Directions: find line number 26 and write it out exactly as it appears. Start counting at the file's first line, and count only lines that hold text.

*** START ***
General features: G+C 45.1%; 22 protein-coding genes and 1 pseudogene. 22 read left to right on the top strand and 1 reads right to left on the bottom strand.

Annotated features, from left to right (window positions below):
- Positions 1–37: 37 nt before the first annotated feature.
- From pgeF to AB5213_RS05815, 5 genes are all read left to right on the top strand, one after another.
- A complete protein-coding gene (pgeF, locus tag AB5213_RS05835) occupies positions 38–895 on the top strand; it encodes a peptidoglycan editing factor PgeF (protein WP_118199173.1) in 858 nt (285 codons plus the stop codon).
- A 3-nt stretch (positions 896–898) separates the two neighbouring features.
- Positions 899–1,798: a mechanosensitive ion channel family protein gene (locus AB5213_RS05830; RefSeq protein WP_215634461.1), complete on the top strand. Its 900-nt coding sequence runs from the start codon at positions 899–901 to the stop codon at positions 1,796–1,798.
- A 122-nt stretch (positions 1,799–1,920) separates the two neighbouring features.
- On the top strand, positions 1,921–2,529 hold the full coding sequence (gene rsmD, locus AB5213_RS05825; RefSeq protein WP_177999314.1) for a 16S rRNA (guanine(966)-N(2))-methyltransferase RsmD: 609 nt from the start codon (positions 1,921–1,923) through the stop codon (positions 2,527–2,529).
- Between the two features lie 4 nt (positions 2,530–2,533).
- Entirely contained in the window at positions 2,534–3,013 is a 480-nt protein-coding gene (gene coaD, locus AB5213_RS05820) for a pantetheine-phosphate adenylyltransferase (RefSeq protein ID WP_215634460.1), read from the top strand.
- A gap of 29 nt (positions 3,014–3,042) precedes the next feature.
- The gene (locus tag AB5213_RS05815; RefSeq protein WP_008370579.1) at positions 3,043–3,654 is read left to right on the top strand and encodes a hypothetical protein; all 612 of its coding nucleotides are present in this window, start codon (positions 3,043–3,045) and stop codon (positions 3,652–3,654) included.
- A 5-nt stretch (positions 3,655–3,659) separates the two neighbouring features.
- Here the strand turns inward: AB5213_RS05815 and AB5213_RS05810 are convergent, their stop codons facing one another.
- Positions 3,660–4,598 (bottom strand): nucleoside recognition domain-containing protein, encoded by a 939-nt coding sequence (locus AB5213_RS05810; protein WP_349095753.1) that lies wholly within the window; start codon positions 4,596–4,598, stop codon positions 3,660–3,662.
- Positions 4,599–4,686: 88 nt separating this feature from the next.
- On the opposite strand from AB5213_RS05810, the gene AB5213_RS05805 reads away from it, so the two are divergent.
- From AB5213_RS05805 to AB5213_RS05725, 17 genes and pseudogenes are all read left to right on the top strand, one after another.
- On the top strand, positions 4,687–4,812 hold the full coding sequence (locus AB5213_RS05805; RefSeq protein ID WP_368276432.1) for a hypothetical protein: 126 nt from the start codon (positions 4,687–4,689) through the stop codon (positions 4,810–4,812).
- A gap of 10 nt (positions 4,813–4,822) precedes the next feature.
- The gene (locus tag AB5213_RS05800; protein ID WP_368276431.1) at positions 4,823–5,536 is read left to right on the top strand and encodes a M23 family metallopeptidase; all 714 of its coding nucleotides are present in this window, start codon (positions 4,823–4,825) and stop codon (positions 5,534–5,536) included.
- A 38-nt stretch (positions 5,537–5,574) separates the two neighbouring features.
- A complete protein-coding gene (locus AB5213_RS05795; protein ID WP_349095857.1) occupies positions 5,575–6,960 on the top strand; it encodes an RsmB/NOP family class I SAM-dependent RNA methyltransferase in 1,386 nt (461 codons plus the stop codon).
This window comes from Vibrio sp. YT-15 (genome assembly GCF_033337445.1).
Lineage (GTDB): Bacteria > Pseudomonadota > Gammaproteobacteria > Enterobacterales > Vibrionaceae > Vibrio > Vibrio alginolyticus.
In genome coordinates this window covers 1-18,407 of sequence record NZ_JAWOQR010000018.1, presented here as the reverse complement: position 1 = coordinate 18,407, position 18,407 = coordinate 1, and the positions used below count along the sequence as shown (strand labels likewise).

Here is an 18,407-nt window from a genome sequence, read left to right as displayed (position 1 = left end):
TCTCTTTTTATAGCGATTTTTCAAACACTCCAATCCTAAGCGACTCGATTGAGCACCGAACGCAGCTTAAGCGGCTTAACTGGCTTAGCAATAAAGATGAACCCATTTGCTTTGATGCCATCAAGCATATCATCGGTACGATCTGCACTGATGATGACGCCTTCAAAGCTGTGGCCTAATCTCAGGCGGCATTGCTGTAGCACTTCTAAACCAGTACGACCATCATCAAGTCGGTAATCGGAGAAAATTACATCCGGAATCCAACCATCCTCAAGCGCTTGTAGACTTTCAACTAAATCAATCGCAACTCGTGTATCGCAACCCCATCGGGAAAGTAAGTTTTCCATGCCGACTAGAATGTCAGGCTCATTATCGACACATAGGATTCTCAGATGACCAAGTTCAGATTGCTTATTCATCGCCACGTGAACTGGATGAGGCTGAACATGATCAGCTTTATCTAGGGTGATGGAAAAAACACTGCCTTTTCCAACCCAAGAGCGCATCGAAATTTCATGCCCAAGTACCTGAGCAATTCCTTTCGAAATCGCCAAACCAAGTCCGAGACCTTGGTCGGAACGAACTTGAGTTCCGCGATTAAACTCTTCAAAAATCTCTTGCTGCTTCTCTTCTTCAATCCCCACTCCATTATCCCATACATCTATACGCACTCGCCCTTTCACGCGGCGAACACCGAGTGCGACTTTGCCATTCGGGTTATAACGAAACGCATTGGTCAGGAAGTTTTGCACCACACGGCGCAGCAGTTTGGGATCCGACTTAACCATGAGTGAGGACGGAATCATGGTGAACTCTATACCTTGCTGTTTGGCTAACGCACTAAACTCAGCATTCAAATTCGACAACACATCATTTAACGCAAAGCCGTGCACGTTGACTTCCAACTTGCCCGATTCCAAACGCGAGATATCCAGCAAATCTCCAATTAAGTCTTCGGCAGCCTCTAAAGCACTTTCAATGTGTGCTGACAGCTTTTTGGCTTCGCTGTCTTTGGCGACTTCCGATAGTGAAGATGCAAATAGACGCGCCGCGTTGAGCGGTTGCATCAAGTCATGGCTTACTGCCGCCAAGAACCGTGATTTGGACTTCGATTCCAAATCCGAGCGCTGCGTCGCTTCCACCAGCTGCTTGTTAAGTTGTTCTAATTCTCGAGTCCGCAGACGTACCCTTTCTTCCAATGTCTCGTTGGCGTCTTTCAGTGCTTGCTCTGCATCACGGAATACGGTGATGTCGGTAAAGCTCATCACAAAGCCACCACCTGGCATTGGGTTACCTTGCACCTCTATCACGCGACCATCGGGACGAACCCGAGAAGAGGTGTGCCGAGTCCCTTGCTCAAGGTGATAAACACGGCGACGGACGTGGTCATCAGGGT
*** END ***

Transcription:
Lineage (GTDB): Bacteria > Pseudomonadota > Gammaproteobacteria > Enterobacterales > Vibrionaceae > Vibrio > Vibrio alginolyticus.